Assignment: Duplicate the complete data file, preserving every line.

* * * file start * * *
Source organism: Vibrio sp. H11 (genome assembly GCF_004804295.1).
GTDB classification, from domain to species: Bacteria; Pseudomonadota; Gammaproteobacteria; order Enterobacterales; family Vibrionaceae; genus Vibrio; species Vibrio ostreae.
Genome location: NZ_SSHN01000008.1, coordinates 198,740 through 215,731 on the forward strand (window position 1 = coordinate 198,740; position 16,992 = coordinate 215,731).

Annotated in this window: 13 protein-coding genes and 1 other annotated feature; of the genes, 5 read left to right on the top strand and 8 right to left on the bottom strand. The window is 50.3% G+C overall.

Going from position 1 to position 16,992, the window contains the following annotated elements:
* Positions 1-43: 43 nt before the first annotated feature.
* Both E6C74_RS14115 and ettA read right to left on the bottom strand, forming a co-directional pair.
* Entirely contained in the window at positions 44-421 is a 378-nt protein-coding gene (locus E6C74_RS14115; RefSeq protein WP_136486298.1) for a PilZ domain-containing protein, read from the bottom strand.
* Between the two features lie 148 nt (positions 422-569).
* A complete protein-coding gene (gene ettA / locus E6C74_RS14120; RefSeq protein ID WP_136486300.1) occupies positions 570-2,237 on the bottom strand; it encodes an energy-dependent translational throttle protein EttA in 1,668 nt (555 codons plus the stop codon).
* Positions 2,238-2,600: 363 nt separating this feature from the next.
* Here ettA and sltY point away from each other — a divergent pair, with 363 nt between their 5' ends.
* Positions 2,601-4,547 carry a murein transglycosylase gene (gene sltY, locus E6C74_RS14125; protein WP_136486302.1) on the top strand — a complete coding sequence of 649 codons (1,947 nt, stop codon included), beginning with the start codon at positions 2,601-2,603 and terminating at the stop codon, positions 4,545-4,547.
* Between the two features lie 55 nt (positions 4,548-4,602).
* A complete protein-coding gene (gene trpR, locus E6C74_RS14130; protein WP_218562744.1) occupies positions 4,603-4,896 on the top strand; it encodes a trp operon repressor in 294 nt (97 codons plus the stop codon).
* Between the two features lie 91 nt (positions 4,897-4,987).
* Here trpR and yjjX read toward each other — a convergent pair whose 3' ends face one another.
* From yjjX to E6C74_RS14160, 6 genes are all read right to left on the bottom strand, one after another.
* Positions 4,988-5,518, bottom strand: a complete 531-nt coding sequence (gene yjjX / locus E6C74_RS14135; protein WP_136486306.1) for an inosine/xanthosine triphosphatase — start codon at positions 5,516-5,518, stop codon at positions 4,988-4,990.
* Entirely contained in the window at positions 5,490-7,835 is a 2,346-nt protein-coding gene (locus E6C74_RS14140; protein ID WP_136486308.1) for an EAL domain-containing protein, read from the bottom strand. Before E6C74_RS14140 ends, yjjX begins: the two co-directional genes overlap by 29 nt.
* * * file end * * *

Source organism: Vibrio sp. H11 (genome assembly GCF_004804295.1).
GTDB classification, from domain to species: Bacteria; Pseudomonadota; Gammaproteobacteria; order Enterobacterales; family Vibrionaceae; genus Vibrio; species Vibrio ostreae.
Genome location: NZ_SSHN01000008.1, coordinates 198,740 through 215,731 on the forward strand (window position 1 = coordinate 198,740; position 16,992 = coordinate 215,731).

Annotated in this window: 13 protein-coding genes and 1 other annotated feature; of the genes, 5 read left to right on the top strand and 8 right to left on the bottom strand. The window is 50.3% G+C overall.

Going from position 1 to position 16,992, the window contains the following annotated elements:
* Positions 1-43: 43 nt before the first annotated feature.
* Both E6C74_RS14115 and ettA read right to left on the bottom strand, forming a co-directional pair.
* Entirely contained in the window at positions 44-421 is a 378-nt protein-coding gene (locus E6C74_RS14115; RefSeq protein WP_136486298.1) for a PilZ domain-containing protein, read from the bottom strand.
* Between the two features lie 148 nt (positions 422-569).
* A complete protein-coding gene (gene ettA / locus E6C74_RS14120; RefSeq protein ID WP_136486300.1) occupies positions 570-2,237 on the bottom strand; it encodes an energy-dependent translational throttle protein EttA in 1,668 nt (555 codons plus the stop codon).
* Positions 2,238-2,600: 363 nt separating this feature from the next.
* Here ettA and sltY point away from each other — a divergent pair, with 363 nt between their 5' ends.
* Positions 2,601-4,547 carry a murein transglycosylase gene (gene sltY, locus E6C74_RS14125; protein WP_136486302.1) on the top strand — a complete coding sequence of 649 codons (1,947 nt, stop codon included), beginning with the start codon at positions 2,601-2,603 and terminating at the stop codon, positions 4,545-4,547.
* Between the two features lie 55 nt (positions 4,548-4,602).
* A complete protein-coding gene (gene trpR, locus E6C74_RS14130; protein WP_218562744.1) occupies positions 4,603-4,896 on the top strand; it encodes a trp operon repressor in 294 nt (97 codons plus the stop codon).
* Between the two features lie 91 nt (positions 4,897-4,987).
* Here trpR and yjjX read toward each other — a convergent pair whose 3' ends face one another.
* From yjjX to E6C74_RS14160, 6 genes are all read right to left on the bottom strand, one after another.
* Positions 4,988-5,518, bottom strand: a complete 531-nt coding sequence (gene yjjX / locus E6C74_RS14135; protein WP_136486306.1) for an inosine/xanthosine triphosphatase — start codon at positions 5,516-5,518, stop codon at positions 4,988-4,990.
* Entirely contained in the window at positions 5,490-7,835 is a 2,346-nt protein-coding gene (locus E6C74_RS14140; protein ID WP_136486308.1) for an EAL domain-containing protein, read from the bottom strand. Before E6C74_RS14140 ends, yjjX begins: the two co-directional genes overlap by 29 nt.